Saturday, June 03, 2006

"Cool. He's a Freedom Man."

Stares, Glares for Afghan Female Drivers

KABUL, Afghanistan — Everyone she passes _ each taxi driver, every man and burqa-clad woman _ is looking at Sofia. The stares and glares are no surprise: She's female, she's driving, and she's just 14 years old.
Their numbers are few and I found this passage of the narrative quite telling.

Then there's the question of safety _ many female drivers report being harassed.

"Afghanistan is not yet at the place where we were 30 years ago. Even with lots of development we are seeing women denied an active place in society in every field," said Parwana Wafa, a 38-year-old who learned how to drive three months ago.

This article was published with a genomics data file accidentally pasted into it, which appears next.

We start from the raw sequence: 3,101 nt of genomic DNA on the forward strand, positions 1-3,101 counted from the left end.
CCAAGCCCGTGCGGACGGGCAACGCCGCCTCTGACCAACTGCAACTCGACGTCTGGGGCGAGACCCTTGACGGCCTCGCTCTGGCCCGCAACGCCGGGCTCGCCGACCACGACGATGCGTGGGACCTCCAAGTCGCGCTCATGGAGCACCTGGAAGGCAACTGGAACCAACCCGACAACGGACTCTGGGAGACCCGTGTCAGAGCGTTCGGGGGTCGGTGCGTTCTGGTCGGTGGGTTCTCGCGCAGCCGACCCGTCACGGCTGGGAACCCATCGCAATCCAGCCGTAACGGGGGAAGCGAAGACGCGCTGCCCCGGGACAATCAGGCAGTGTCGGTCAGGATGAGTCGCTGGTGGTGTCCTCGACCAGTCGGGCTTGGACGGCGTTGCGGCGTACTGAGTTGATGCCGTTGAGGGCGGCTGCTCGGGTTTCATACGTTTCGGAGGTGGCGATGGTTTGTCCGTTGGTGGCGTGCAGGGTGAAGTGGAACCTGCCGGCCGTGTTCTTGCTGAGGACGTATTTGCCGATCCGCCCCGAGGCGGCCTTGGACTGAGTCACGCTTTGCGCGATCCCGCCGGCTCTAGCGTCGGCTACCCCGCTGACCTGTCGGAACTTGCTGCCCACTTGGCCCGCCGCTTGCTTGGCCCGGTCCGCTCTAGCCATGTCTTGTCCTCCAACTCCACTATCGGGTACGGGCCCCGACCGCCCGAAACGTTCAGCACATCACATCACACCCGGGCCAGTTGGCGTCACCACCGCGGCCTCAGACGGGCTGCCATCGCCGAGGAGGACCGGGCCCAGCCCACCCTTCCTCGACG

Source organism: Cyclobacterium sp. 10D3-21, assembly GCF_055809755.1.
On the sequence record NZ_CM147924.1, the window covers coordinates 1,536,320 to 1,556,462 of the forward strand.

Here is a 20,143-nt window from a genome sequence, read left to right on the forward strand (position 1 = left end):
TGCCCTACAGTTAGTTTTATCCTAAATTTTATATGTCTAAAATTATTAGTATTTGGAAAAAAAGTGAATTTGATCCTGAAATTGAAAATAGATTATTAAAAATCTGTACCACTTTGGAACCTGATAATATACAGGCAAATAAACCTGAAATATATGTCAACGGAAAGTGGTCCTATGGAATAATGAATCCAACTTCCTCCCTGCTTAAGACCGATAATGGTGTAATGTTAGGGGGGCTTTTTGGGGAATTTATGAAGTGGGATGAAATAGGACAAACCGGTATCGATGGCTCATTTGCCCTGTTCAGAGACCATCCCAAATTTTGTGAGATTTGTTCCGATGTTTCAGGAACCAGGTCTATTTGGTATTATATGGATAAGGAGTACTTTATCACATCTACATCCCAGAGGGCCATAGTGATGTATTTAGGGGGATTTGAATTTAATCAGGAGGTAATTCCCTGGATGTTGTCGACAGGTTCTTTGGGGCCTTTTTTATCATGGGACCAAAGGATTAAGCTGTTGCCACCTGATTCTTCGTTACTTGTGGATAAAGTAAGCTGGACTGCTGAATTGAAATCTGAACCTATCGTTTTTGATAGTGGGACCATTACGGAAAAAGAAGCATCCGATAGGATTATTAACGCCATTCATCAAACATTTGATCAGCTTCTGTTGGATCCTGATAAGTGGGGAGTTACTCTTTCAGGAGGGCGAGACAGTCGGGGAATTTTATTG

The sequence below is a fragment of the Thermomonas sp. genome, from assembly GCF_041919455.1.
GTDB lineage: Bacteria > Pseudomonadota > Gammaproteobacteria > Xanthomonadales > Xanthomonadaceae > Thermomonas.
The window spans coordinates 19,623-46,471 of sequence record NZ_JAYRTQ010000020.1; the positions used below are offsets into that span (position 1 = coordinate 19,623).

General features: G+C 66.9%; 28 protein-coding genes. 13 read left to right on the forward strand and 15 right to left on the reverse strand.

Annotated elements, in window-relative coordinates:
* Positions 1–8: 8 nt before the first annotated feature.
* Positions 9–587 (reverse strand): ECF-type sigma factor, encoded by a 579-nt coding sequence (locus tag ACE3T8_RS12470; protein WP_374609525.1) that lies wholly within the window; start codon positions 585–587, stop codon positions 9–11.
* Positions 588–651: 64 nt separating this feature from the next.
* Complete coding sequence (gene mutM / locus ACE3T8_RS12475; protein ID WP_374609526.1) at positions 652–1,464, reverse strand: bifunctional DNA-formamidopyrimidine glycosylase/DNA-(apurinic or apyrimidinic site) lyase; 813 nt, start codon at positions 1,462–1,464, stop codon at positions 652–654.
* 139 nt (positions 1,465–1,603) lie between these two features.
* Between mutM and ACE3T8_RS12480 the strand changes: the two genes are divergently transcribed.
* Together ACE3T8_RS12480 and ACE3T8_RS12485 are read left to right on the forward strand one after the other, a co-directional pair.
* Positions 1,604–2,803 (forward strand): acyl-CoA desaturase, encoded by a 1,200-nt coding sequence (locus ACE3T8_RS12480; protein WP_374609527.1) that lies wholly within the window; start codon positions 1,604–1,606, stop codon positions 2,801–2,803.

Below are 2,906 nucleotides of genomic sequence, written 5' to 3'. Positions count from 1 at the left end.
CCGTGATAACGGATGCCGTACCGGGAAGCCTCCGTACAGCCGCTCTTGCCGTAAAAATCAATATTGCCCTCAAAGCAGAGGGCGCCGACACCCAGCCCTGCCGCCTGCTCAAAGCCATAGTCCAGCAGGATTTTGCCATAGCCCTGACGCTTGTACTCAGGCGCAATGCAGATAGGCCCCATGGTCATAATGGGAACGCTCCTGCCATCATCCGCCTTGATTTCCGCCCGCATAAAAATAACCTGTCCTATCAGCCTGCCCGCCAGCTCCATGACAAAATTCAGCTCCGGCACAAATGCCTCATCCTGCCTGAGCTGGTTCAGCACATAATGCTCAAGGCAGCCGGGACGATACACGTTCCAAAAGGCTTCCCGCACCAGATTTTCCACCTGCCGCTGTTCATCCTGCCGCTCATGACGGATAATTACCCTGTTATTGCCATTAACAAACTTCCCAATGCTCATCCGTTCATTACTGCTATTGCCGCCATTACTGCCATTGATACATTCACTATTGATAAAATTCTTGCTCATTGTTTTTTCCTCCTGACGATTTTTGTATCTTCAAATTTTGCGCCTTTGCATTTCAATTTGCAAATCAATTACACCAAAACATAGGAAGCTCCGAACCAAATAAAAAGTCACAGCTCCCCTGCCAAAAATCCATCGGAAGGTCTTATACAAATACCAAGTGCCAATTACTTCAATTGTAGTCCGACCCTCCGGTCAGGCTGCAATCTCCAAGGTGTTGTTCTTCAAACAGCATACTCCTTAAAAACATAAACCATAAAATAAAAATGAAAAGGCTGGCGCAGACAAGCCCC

Wafa said she would never drive outside the capital. Even in Kabul she has to contend with men who'll drive straight at her.

"Why? They may enjoy disturbing the women. Maybe they don't like women drivers," she said in the offices of the printing company she owns.

Sofia's father says "A lot of people are against female drivers," especially in conservative regions where women are expected to stay indoors.

An incident in the western city of Herat a couple of weeks ago is a cautionary tale. Two motorcyclists who spotted a woman driver buzzed around her and cut her off, said Gulam Sarwar Haydari, deputy police chief of Herat province.

"They yelled at her, 'Why are you driving? Aren't you ashamed?'" he said.

Police jailed the two men for three hours.

"They were stupid boys," Haydari said.

Even after the Taliban fell, Herat's conservative former governor kept on enforcing the ban against female drivers for three years.

Sofia has not yet suffered any harassment. She executes a snappy U-turn at her father's command, beams and declares herself "the luckiest girl in the world" for being allowed to drive at such a young age.

She answers a question before it can be finished. "Your father is very ..."

"Cool," she says. "He's a freedom man."

You're right, Sofia. He is a cool, freedom man."